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X95 with ITL MARS sight and tactical handle bipod.
Type Bullpup assault rifle
Place of origin Israel
Service history
In service 2009–present
Used by See Users
Production history
Designer Israel Weapon Industries
Designed 2003–2009

Israel Weapon Industries (IWI)
Also produced under IWI license by:

Variants See Variants
  • 3.3–3.4 kg (7.3–7.5 lb) (X95)[1]
  • 3.2–3.6 kg (7.1–7.9 lb) (SMG)[1]
Length 580–670 mm (22.8–26.4 in)[1]
Barrel length
  • 330 mm (13.0 in)[1]
  • 380 mm (15.0 in)[1]
  • 419 mm (16.5 in)[1]
  • 279 mm (11.0 in) (SMG)[1]

Rate of fire 750–950 rounds/min[1]

The IWI X95, also dubbed Micro-Tavor and formerly MTAR-21,[5] is an Israeli bullpup assault rifle, produced by Israel Weapon Industries (IWI). It is a stand-alone derivative of the original IWI Tavor assault rifle.

In November 2009 the X95 was selected as the future standard issued weapon of the Israeli infantry.[6]


Initially MTAR-21 was an extremely compact version of the IWI Tavor, but in 2002 the original MTAR-21 design was abandoned and replaced by a newer design known simply as X95 or Micro Tavor.[5]

It is considered by the types manufacturers to be a separate family of assault rifles,[1][7] although sometimes still referred to as Micro Tavor[8] or even MTAR.[9]


Visual differences between Tavor and X95
Original Tavor's (CTAR-21) copy. Notice the cocking handle position, the handguard, and the stock form and size.
X95's copy, here with a tactical handle bipod. Notice the cocking handle position, the Picatinny rail, and the stock form and size.

The X95 can be easily distinguished from the Tavor TAR-21 (as well as from CTAR-21 and STAR-21) by the location of the cocking handle. An X95 cocking handle is closer to the pistol grip, while a TAR-21 pistol grip is closer to the muzzle. Additionally, a lower part of the X95 barrel shroud always comes with an integral Picatinny rail, unlike the handguard of the TAR-21. The stock was also slightly redesigned.[9]

With the use of a relatively simple conversion kit, the X95 can be converted from a 5.56 mm assault rifle to a 9 mm submachine gun loaded with 20, 25, and 32-round magazines. A suppressor can also be added to the weapon, as part of the 9 mm conversion kit. An integrated grenade launcher is currently being developed for the Micro Tavor.

When configured to fire 9 mm rounds, the gun uses a blowback operation to eject and reload rounds, but in the same body as the gas-operated rifle reloading system. It is fed from Uzi magazines. A suppressor can be mounted that allows for the use of standard velocity 9 mm ammunition, not specialized subsonic ammo. The barrel is the same length as the rifle version, but has a 1:10 in rifling twist to stabilize heavy 9 mm bullets.[10]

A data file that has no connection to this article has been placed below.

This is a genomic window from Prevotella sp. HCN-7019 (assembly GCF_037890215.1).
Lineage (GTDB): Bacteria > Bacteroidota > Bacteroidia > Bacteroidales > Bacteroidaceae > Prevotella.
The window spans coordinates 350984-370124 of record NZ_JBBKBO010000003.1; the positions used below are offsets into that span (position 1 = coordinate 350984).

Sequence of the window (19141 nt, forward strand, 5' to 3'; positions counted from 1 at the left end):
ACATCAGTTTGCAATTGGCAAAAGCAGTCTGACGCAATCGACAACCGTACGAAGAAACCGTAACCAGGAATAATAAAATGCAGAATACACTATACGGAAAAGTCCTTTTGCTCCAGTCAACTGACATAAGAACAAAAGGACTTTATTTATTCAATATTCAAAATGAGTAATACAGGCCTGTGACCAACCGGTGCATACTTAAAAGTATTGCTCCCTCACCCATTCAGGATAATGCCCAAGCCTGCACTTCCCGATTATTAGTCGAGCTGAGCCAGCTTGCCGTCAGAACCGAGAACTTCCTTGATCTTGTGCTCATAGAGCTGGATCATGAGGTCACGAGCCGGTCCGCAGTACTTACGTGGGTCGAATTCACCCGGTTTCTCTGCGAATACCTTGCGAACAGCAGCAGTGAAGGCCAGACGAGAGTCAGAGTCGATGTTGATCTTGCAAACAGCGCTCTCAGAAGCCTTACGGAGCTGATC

Compared to the 890 mm (35.0 in) long M4 carbine (with its stock extended) with a 370 mm (14.6 in) barrel, the X95 is 580 mm (22.8 in) long with a 330 mm (13.0 in) barrel.[1][10]


X95 comes in a number of variants (including):[1]

  • X95 330: 5.56×45mm assault rifle with 330 mm (13.0 in) barrel and 580 mm (22.8 in) overall length.
  • X95 380: 5.56×45mm assault rifle with 380 mm (15.0 in) barrel and 640 mm (25.2 in) overall length.
  • X95 419: 5.56×45mm assault rifle with 419 mm (16.5 in) barrel and 670 mm (26.4 in) overall length.
  • X95-R 330: 5.45×39mm assault rifle with 330 mm (13.0 in) barrel and 580 mm (22.8 in) overall length.
  • X95-R 419: 5.45×39mm assault rifle with 419 mm (16.5 in) barrel and 670 mm (26.4 in) overall length.
  • X95 SMG: 9×19mm submachine gun with 279 mm (11.0 in) barrel and 580 mm (22.8 in) overall length.
  • X95-S SMG: 9×19mm submachine gun with 279 mm (11.0 in) barrel, integrated suppressor, and 650 mm (25.6 in) overall length.
  • .300 AAC: In June 2006 at Eurosatory IWI presented the X95 chambered in 300 AAC Blackout (7.62×35mm) caliber.[3]
  • 7.62 NATO: In March 2013, it was reported that IWI would be making an X95 Tavor chambered in 7.62×51mm NATO.[11]

Under IWI license:


Israeli soldiers during Operation Brothers' Keeper armed with X95's.
Contingent from the Azerbaijani military armed with X95's during the Moscow Victory Day Parade, 2015.

 Angola: Angolan Armed Forces operate the X95.[12]

 Azerbaijan: Azerbaijani Armed Forces operate the X95.

 Colombia: The National Police of Colombia operates the X95.[13]

 Israel: In November 2009, the IDF announced that the X95 would become the standard infantry weapon of the IDF, with the addition of an integrated grenade-launcher.[6] In 2014 the IDF announced that in the future (from as early as the end of 2014) some infantry units could start to be issued some numbers of an improved X95, which will have a longer 380 mm (15.0 in) barrel, instead of the original 330 mm (13.0 in) barrel of the X95, and a lighter trigger pull.[14]

 India: India’s Central Reserve Police Force (CRPF) ordered 12,000 X95 rifles which entered service in early 2011.[4] Indian customized version of X95 is known as Zittara, and produced by Ordnance Factories Board.[4] Following the use of the weapon by Indian forces fighting the insurgency in Kashmir, CRPF commanders have stated that the X95 is a more effective assault rifle than the AKM, due to its small size, power, longer range and lighter weight.[4]

 Mongolia: Special forces.[15]

 Thailand: Royal Thai Armed Forces operate the X95.

 Ukraine: RPC Fort offers X95 as Fort-224.[2] Fort-224 is in service of the National Guard of Ukraine.[16]

See also[edit]

IWI Tavor


External links[edit]